Youths, from at least seven villages in Mandalay division’s Thabeikkyin region, known for its gold mines, were forcibly enlisted to work as porters to carry army paraphernalia on the evening of June 1.

“The youths were whisked away in five army trucks. The young men here use to relax at night in teashops. The troops arrived suddenly and took them away,” a local told Mizzima over telephone.

Another local resident revealed, “We have never seen anything like this here in Thabeikkyin town. This is the first time such a thing has happened. But people said those taken away came back by shelling out 100,000 kyat (USD 100) each. About five have reportedly come back.”

While it is still not clear which battalion of the army had taken them away to wok as porters, locals believe that it could the Light Infantry Battalion (LIB) 148, based near Kyuak Hlebe village in Thabeikkyin Township.

Thabiekkyin Township is well known for gold mining activity and it attracts businessmen as well as people from other townships including Wutlet, Ayardaw and Thantse. Many come and work in the mines.


U.N. envoy en route to Rangoon ahead of boss's visit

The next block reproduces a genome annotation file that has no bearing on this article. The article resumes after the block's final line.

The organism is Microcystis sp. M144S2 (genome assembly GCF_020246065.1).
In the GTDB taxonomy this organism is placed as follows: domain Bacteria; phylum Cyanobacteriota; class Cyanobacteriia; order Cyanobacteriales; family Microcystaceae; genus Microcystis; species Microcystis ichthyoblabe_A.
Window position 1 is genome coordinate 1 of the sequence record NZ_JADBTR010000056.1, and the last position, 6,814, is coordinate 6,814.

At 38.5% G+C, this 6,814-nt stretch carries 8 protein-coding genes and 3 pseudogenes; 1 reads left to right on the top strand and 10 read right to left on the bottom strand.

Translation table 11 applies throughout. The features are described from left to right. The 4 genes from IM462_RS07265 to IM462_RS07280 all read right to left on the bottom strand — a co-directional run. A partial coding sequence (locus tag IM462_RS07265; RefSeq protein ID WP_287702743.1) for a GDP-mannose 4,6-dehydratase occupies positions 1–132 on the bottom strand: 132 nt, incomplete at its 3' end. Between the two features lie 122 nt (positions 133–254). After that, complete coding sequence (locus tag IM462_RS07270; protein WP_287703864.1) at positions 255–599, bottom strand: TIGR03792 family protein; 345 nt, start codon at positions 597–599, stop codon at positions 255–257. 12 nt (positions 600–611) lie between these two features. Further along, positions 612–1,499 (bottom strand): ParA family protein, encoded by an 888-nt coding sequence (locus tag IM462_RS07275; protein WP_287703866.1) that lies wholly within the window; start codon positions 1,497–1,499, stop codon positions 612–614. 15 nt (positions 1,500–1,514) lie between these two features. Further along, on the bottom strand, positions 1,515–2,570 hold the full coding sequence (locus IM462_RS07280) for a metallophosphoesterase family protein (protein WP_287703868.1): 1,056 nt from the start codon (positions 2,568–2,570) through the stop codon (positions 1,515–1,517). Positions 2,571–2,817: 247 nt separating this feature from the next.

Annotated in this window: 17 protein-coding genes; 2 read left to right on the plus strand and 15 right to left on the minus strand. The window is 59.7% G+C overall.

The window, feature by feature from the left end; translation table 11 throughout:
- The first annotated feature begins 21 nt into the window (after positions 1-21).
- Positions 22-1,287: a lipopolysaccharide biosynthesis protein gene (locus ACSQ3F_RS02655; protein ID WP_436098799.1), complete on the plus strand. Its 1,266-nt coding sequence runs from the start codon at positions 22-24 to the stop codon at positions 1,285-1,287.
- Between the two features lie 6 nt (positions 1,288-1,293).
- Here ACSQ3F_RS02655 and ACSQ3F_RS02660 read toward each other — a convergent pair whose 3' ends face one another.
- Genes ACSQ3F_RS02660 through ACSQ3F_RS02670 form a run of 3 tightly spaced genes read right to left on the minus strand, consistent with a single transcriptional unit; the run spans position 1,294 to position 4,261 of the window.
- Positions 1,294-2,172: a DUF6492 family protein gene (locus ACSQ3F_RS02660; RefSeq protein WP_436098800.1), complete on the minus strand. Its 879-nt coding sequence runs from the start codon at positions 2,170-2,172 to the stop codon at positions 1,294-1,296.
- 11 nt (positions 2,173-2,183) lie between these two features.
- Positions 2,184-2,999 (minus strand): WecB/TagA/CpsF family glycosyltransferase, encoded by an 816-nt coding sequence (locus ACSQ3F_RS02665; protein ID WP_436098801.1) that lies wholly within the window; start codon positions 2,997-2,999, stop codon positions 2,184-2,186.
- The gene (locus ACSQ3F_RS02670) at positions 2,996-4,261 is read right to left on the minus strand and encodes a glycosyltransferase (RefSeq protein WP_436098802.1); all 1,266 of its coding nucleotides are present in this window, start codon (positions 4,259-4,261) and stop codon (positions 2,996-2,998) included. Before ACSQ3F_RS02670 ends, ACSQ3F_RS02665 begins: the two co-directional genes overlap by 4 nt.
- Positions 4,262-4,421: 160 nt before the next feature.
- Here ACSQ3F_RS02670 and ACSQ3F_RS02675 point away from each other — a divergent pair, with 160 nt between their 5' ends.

by Larry Jagan
Monday, 22 June 2009 17:01

Bangkok (mizzima news)- United Nations Special Envoy Ibrahim Gambari is scheduled to arrive in Burma later this week to pave the way for the proposed visit of U.N. Secretary General Ban Ki-Moon in early July.

The U.N. diplomat’s trip is expected to start on Friday, according to a Burmese government official. “It will be a short visit to discuss the national reconciliation process and make arrangements for Mr. Ban’s visit,” the official said on condition of anonymity.

U.N. officials, when contacted, were not prepared to discuss the visit, only saying that nothing can be confirmed at this stage. Other sources, though, said Gambari’s trip was already being planned and was very likely to go ahead as scheduled. Several diplomats in Rangoon told Mizzima that while nothing is yet confirmed, they expect to see the U.N. Envoy arrive towards the end of the week.

“If Ban Ki-moon is coming to Burma in July then Gambari – as his Special Envoy – would have to lay the groundwork for the visit,” a Western diplomat in Rangoon told Mizzima, declining to be identified.

Asian diplomatic sources believe that Ban will travel to Burma from June 30th to July 2nd immediately after his scheduled visit to Tokyo to meet government leaders and leading business people. His itinerary after that is undecided but a visit to Burma is a "possibility," U.N. spokeswoman Michelle Montas told journalists in New York on Friday.

Publicly, U.N. officials will only confirm the Secretary General has yet to make up his mind. Privately, however, many diplomats who have good contact with Ban have told Mizzima over the last two weeks that he is very keen to go. The UN chief has been invited to visit Burma in July, according to Burmese government officials who say they have yet to receive a reply to the invitation.